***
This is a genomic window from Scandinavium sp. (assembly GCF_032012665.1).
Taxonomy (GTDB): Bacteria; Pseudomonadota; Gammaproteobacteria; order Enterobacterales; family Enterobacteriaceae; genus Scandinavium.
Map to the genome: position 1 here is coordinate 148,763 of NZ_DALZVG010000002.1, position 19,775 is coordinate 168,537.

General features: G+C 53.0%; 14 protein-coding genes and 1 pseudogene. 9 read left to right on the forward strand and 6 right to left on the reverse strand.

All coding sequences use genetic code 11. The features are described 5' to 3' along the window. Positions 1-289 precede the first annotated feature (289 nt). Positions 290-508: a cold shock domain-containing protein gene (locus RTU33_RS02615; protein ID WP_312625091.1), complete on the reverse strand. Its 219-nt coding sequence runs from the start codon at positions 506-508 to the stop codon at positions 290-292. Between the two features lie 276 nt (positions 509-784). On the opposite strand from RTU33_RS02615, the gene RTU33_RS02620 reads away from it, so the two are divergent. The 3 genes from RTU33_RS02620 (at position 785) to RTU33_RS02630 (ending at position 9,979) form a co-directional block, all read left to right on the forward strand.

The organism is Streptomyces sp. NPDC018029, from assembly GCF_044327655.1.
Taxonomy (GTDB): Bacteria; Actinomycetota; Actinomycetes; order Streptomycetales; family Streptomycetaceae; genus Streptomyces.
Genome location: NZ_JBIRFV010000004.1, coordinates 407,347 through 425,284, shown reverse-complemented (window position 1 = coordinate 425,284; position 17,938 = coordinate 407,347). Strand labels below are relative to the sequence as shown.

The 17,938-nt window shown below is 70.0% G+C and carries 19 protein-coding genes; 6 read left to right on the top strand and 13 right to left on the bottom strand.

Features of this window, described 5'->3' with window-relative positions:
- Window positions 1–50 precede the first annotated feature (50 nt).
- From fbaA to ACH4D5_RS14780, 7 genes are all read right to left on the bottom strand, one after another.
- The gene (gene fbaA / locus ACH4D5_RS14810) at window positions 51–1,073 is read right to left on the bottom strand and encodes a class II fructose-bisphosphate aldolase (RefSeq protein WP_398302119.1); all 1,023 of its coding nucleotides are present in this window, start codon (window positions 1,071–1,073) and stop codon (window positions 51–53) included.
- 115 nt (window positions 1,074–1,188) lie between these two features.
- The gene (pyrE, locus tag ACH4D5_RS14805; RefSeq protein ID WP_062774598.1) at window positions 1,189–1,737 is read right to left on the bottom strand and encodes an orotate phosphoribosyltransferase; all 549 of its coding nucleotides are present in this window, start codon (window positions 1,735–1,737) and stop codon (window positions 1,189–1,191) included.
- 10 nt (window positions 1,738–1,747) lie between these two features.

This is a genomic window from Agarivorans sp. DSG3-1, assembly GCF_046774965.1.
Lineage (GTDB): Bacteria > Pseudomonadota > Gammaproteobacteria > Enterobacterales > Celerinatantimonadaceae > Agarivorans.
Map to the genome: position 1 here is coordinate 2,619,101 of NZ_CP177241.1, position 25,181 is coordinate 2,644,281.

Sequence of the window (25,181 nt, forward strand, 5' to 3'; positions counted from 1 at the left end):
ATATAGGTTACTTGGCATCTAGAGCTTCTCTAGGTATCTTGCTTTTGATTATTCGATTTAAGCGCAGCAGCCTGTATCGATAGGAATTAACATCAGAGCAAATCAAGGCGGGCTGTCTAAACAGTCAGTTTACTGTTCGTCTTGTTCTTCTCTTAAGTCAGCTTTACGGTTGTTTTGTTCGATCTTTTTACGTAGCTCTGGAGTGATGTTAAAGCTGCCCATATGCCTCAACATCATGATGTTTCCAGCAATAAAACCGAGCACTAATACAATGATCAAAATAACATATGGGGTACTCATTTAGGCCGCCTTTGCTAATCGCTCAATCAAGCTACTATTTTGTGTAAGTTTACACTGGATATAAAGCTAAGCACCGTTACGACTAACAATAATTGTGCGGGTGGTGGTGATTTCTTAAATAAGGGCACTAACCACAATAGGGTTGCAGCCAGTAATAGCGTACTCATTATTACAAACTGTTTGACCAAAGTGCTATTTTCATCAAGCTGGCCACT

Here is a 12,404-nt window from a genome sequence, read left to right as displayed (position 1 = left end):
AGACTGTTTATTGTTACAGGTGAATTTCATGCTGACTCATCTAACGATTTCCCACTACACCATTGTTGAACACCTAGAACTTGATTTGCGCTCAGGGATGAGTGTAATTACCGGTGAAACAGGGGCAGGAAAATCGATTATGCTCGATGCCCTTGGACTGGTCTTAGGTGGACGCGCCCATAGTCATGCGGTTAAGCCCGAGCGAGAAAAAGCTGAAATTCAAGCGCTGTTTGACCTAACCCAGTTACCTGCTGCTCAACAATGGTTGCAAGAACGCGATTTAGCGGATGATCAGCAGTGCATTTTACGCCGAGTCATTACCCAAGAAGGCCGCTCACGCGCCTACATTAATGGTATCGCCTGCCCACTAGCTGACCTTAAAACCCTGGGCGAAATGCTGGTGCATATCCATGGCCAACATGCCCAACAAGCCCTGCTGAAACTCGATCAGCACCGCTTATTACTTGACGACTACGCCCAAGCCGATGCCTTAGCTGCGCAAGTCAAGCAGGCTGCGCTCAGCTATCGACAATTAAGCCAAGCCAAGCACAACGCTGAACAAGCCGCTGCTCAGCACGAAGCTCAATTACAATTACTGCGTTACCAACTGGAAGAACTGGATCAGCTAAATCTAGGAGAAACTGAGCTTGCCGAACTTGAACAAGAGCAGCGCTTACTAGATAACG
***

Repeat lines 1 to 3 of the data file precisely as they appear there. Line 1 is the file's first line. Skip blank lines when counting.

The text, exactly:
This is a genomic window from Scandinavium sp. (assembly GCF_032012665.1).
Taxonomy (GTDB): Bacteria; Pseudomonadota; Gammaproteobacteria; order Enterobacterales; family Enterobacteriaceae; genus Scandinavium.
Map to the genome: position 1 here is coordinate 148,763 of NZ_DALZVG010000002.1, position 19,775 is coordinate 168,537.